Components

Guidance on using components on NHS inform

Action link

You should use an action link to move users to the next step of their journey. Do not use it to signpost the user to further information.

It should start with a verb. For example ‘Find your nearest GP practice’.

Where possible, phase out the old call to action component in favour of an action link.

Example:

General rules for using care cards

There are some general rules that you should apply to all care cards.

Symptoms

You should include symptoms in the care card itself. Try to avoid repeating symptoms in the body of content above or below the care card.

Caveats

Include any any extra caveats before or after the bullet points in a care card. For example you should put ‘If your GP is closed, phone 111’ below the bullet points, not in the heading.

Care card: Non-urgent (blue)

Use a blue care card when you want users to get in touch with a non-urgent healthcare professional. For example their GP practice.

The title for a non-urgent care card should be as short as possible. It should be in the format:

‘[VERB] your [HEALTHCARE SERVICE] if:’

For example:

‘Speak to your GP practice if:’

Example:

Care card: Urgent (red)

You should use an urgent care card (red) when you want users to get urgent help quickly.

The title for a urgent care card should be as short as possible. It should be in the format:

‘[VERB] [HEALTHCARE SERVICE] if:’

For example:

‘Phone 111 if:’

If needed, put ‘If your GP is closed, phone 111’ below the bullet points, not in the heading.

Example:

Care card: Emergency (grey and red)

You should use an emergency care card (grey and red) when users need to get emergency help now. For example phone 999 or go to A&E.

The title for an emergency care card should be as short as possible. It should be in the format:

‘[VERB] [HEALTHCARE SERVICE] if:’

For example

‘Phone 999 if:’

Example:

More examples of an emergency care card

Details

You should use a details component for content that only a minority of users need to know.

Example:

Do and don’t lists

Do and Don’t lists to help users understand more easily what they should and shouldn’t do.

You should use them to give users clear and simple advice. For example about treating a problem themselves.

How to write a Do or Don’t list

When writing Do and Don’t lists, use the same rules as you would for bulleted lists. For example use lower case at the start of each bullet and don’t use full stops within bullet points. Where possible start another bullet point or use commas or dashes to expand on an item.

You do not need a lead in line for Do and Don’t lists.

You should start every item in a Don’t list with ‘do not’. This helps screen readers as otherwise they would not read out a ‘do not’ at the beginning of each list item. This would be a risk.

According to user testing by NHS UK, having a ‘do not’ at the start of each item does not negatively affect the experience of other users.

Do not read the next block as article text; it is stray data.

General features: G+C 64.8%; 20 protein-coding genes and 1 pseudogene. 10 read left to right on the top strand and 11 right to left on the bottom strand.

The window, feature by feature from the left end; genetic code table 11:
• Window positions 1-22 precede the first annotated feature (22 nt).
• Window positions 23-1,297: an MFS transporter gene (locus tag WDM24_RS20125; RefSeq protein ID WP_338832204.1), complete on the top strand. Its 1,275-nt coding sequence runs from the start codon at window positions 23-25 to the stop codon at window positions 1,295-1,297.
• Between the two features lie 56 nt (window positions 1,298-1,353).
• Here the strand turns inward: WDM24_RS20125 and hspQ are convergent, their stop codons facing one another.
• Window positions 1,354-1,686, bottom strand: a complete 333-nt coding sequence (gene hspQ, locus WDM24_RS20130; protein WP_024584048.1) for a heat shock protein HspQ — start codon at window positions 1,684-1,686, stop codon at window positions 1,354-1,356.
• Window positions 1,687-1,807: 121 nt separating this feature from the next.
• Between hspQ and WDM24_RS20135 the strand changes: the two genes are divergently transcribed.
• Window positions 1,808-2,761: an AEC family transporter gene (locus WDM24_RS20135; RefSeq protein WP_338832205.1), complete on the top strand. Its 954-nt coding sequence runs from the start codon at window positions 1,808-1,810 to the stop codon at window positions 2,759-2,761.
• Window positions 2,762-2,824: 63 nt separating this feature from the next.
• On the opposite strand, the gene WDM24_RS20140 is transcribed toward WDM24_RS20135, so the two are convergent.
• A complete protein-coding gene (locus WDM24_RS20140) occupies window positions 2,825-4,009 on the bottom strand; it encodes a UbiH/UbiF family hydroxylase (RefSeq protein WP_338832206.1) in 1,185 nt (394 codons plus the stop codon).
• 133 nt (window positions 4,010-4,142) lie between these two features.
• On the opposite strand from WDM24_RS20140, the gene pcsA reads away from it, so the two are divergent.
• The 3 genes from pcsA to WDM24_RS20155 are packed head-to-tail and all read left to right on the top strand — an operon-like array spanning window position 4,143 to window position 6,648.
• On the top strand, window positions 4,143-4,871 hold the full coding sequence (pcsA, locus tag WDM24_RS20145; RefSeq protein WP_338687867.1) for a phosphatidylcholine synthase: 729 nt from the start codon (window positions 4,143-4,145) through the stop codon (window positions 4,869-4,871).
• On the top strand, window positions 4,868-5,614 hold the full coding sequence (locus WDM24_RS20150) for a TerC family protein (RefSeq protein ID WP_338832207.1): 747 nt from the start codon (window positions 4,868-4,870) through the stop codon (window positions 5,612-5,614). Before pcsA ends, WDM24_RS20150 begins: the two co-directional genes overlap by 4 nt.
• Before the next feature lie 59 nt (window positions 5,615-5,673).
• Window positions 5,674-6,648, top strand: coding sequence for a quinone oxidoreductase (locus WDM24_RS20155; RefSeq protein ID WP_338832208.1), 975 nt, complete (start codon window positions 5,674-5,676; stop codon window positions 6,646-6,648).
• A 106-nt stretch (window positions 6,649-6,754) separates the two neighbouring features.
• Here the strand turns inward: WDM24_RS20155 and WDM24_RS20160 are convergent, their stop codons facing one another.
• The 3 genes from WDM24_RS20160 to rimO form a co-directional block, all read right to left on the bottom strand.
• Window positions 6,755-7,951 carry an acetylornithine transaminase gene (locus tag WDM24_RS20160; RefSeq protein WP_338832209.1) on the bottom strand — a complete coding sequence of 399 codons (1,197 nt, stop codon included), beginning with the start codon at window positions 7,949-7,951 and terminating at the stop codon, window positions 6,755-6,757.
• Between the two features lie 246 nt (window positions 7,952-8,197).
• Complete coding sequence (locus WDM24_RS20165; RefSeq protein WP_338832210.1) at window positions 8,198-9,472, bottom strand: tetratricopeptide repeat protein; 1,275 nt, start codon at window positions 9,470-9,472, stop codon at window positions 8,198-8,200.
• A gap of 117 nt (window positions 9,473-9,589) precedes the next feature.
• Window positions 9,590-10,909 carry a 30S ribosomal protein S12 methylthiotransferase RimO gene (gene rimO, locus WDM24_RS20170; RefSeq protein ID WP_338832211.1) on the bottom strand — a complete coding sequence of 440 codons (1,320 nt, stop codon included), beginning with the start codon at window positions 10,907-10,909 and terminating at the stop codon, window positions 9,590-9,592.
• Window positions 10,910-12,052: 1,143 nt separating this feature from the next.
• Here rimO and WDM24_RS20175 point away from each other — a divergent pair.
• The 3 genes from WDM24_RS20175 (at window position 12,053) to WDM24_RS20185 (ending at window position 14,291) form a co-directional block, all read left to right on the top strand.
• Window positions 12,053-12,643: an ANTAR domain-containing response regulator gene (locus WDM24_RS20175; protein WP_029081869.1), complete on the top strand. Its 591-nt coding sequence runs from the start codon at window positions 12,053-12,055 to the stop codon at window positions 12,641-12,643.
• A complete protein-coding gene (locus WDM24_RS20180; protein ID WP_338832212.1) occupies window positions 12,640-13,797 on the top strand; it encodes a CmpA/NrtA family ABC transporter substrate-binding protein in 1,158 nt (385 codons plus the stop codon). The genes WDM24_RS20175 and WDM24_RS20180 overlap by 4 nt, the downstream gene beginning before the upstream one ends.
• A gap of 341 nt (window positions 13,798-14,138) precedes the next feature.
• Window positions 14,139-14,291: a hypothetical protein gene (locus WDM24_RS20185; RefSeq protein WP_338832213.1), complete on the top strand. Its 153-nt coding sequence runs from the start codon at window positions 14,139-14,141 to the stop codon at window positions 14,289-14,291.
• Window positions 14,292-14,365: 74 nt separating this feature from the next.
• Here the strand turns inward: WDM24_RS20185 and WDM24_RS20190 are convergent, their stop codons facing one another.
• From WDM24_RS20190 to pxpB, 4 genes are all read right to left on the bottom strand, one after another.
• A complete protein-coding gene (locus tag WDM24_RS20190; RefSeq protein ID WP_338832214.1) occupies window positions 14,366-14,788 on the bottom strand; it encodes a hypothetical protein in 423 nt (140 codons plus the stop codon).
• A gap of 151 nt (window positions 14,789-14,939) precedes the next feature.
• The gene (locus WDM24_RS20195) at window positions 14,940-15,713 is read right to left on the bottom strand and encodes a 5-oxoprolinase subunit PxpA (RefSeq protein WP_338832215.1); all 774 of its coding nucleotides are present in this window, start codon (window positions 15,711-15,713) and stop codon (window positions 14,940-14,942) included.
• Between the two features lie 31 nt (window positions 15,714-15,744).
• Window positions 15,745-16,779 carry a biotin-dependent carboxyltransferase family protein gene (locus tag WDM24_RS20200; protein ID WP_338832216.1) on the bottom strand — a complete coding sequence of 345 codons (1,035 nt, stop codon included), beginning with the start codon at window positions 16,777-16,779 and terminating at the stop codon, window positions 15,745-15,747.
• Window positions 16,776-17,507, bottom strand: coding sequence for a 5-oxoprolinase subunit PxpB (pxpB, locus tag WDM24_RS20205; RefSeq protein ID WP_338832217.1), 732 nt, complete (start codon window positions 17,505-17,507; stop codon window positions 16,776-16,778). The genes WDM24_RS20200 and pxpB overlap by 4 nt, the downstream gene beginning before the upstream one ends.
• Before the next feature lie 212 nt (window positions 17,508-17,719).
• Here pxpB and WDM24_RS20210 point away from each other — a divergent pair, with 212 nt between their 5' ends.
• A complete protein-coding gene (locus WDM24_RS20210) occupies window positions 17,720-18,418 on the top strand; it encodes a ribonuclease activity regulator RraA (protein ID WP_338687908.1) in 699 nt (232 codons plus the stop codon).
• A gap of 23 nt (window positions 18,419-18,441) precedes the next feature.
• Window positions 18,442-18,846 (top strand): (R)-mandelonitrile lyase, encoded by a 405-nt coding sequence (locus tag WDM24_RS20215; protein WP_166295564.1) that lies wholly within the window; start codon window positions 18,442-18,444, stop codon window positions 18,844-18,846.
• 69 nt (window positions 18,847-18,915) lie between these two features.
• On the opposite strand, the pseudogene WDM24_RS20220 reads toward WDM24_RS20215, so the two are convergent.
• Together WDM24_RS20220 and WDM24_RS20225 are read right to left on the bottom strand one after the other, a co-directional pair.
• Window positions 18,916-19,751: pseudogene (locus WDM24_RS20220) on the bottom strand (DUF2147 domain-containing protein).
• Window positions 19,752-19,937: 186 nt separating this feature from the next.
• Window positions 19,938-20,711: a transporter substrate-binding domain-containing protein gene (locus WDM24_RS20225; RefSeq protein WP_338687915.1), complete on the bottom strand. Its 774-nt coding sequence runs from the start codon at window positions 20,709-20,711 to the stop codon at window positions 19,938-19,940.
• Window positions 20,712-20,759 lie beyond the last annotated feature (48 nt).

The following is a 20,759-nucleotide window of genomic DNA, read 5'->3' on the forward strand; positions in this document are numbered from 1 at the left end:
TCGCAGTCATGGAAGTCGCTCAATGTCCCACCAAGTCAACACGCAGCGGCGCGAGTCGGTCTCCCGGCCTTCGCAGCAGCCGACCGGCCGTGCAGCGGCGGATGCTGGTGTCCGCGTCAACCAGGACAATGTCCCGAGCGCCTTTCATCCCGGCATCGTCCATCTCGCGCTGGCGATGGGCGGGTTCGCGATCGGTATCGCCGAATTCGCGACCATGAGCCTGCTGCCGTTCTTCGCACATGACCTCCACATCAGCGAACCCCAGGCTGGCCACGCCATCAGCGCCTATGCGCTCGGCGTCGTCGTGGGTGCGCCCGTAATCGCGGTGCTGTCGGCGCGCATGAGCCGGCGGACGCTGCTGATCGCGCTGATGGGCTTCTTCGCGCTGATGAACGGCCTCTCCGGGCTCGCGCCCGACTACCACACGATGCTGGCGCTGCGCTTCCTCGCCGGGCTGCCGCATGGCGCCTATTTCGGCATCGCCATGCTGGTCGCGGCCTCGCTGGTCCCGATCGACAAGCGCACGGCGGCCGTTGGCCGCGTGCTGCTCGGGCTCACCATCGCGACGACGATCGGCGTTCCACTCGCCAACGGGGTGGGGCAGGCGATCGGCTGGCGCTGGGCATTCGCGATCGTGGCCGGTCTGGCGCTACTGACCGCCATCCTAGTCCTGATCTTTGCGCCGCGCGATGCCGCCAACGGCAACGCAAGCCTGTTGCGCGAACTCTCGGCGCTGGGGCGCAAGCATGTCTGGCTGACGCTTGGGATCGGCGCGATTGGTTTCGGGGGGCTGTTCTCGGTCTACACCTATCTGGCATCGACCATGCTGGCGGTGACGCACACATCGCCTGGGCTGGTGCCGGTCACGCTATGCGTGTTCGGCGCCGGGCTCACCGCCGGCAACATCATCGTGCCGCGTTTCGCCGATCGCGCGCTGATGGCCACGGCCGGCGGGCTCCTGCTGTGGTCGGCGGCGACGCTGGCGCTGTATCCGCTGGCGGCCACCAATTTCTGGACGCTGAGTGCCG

When not to use a Do or Don’t list

Avoid using a Do or Don’t list if you only have 1 item in the list. You could consider using inset text or a warning callout instead.

Example:

Expander

Expanders allow users to view more information only if they need it. This can make a topic easier to digest.

They can also be used:

  • to include information for a wide audience, unlike the details component
  • when you see a clear user need for them

Alternatives to an expander

Instead of an expander, it may be better to:

  • simplify and reduce the amount of content
  • split the content across many pages
  • keep the content on a single page, separated by headings
  • use a list of links to let users navigate quickly to specific sections of content

Example:

Image

You should only use an image component if it’s essential for illustrative purposes. For example, a skin rash. When illustrating a skin condition, you should include a range of skin tones.

Avoid using images that are only decorative. These increase the length of a page, the time users have to scroll and how many users will reach the bottom of the page.

There are some general rules for using images, including:

  • use landscape images (except on a hub where portrait is available in multi-column panels)
  • avoid flowcharts, intricate diagrams, infographics
  • choose images with very little or no text – show how small images render on mobile view to illustrate the user experience to a content lead, if needed

You should always complete the alt text field for an image. Here you should describe what the picture shows – what a user with sight loss would need to see. For example ‘red and purple spots on ankle’ and not ‘allergic reaction’.

Example:

Note of caution

A note of caution helps information stand out to a user. You should keep them as short as possible.

There are 2 types of note of caution. These are:

  • information – use for temporary information like when guidance and service delivery aren’t yet aligned
  • warning – use if you want information to stand out to a particular group

Example:

Information

Warning

Video

You can use video to help users understand a topic.

Always use a video component for videos. Using HTML code is inaccessible.

Example:

More on components

You can get further advice on using components through the: